Pres Fest shows how well preservation and progress play together.
Clea Hernandez contemplates the economics of preservation.
Savannah’s got a dynamite beauty secret. Since 1955, Historic Savannah Foundation and the private patrons topping off its Revolving Fund have helped save and restore more than 360 historically significant buildings throughout Georgia’s First City.
Today, visitors can’t get enough of the nostalgic flair that makes our city peerless. Historic pride is a balm for our community—and it’s turning out to be an economic boon.
Historic Savannah Foundation’s Savannah Preservation Festival, held May 8-10, affirmed President and CEO Daniel Carey’s testament that the HSF is “as much a planning organization as a preservation organization.”
This third annual festival offered a free lecture and panel discussion on preservation economics, a tour of the awe-inspiring historic rehabilitations done by SCAD, and a tour highlighting HSF’s nationally recognized Revolving Fund projects.Cost-Benefit
The kickoff lecture posited historic preservation as a vehicle for economic development. Keynote Speaker Donovan Rypkema is principal of Washington D.C.-based real estate and economic development consulting firm PlaceEconomics and a professor of preservation economics at the University of Pennsylvania. Becky Wade, Director of Community Development for the City of Knoxville, Tenn. enlightened the gathering with the story of her city’s rehabilitation successes. And, commercial/retail developer Ben Carter revealed his plans to bring fresh commerce to Broughton Street with stores like H&M and Sephora, while also attending the corridor’s historic integrity.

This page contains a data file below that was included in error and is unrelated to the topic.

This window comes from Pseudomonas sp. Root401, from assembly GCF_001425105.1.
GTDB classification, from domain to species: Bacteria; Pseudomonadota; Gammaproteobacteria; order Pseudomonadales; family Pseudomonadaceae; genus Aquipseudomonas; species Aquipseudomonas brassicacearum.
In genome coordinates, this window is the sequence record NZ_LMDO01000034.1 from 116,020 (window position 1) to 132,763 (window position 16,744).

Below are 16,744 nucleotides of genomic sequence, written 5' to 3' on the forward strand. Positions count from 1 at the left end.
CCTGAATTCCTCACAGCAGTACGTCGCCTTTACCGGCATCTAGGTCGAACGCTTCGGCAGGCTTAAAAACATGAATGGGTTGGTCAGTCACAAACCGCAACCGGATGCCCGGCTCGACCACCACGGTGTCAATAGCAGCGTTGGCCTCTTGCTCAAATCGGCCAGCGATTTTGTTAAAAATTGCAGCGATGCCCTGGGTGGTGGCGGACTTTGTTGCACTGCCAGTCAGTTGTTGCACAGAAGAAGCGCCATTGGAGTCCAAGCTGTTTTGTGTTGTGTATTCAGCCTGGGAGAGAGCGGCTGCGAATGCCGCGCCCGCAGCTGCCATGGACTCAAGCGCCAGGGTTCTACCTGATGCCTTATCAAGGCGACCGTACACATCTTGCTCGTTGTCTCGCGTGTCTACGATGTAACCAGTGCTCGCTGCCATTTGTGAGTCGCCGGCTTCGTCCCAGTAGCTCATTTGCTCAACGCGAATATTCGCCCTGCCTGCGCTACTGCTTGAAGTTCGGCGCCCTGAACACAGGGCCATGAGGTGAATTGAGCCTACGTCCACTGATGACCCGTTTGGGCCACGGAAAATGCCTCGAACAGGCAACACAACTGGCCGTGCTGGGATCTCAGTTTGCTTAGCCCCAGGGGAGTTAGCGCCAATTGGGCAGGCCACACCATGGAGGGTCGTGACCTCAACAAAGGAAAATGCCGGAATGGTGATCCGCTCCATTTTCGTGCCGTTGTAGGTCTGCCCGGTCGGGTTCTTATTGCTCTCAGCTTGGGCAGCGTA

The panelists hammered down a list of preservation’s benefits with statistical and experiential proof—proof of how preservation creates jobs, raises property values, promotes tourism, exerts less impact on the environment than new builds, improves the socio-economic fabric of communities and encourages economic competitiveness.
“I wanted to show different perspectives,” says Carey. “There’s Don, with a macro, bird’s-eye view of the economics of preservation. There’s Becky, who brings the governmental regulatory and proactive perspective. And we have Ben Carter’s perspective of a private real estate developer who is on the ground in Savannah, working through the process before our eyes.
“But the ultimate goal,” Carey continues, “was to send a message to our City Council about creative ways to stem the tide of blight together; preservation is a good tool but it can’t do everything. Becky gave us that practical insight into how we can proactively stem blight through government involvement, and that blight isn’t just limited to neighborhoods, it affects our commercial areas as well.”Preservation in Action
The HSF’s Revolving Fund has its own tale to tell America about how a city’s heritage spreads beyond its landmark district into neglected neighborhoods. In Cuyler-Brownville and Thomas Square, rich historic heritage is beginning to show through boarded windows, peeling paint, and fallen tiles as HSF works in lock-step with the communities.
You can see progress everywhere you look, particularly in SCAD historic preservation professor Jim Abraham’s historically sensitive restoration of the stately P. J. O’Connor House on Lincoln and 32nd Streets. “Just as important as the structure of the house is the life that went on inside,” said Abraham of his new home. As each long-overlooked detail reveals itself to Abraham during the restoration process, another piece of the structure’s storied past comes back to life.
As the revitalized P. J. O’Connor house takes its place as the dazzling cornerstone of HSF’s Lincoln Street initiative, the city and country will look on as Rypkema spearheads a 6-month study of the economic impacts of Savannah’s historic preservation efforts. And, according to Ben Carter, March 1, 2015, will mark the commercial rebirth for Broughton Street.